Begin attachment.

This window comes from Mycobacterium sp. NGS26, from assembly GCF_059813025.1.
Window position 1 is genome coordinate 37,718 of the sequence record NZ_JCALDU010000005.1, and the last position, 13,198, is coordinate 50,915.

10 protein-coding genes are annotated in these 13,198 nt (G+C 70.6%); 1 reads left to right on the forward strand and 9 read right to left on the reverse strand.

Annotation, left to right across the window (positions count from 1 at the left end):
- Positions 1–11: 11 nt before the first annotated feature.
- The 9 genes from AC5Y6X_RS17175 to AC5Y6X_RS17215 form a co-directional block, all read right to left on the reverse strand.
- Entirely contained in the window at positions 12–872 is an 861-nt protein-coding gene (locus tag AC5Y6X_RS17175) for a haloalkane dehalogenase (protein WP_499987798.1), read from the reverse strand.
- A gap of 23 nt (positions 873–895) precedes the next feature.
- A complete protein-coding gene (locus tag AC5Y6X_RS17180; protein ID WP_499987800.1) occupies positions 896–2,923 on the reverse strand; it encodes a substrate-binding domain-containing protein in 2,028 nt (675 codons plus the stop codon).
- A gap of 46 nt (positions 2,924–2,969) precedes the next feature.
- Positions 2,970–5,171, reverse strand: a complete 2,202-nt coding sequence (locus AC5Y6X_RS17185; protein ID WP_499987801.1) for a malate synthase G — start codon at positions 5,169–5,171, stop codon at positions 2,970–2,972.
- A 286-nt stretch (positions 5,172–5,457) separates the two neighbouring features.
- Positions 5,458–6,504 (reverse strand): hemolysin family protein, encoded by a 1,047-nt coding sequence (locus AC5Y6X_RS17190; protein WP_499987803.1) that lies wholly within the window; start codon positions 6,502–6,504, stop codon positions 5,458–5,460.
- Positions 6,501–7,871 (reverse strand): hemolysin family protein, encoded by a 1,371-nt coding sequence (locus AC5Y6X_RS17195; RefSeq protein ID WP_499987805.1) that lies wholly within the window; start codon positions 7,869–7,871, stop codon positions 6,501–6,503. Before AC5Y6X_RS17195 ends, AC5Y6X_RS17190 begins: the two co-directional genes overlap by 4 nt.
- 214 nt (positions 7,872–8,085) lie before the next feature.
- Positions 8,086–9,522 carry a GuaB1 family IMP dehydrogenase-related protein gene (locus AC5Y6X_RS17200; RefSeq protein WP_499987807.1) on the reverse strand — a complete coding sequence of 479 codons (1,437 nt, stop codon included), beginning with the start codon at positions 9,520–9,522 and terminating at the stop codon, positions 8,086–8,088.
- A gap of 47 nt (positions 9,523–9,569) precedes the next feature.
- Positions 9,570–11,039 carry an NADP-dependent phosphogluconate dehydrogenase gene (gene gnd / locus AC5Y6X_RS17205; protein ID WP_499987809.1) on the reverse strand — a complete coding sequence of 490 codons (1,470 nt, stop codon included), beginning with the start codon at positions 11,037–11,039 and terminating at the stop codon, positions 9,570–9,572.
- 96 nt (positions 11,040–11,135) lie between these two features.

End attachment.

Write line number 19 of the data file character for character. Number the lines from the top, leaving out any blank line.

- 96 nt (positions 11,040–11,135) lie between these two features.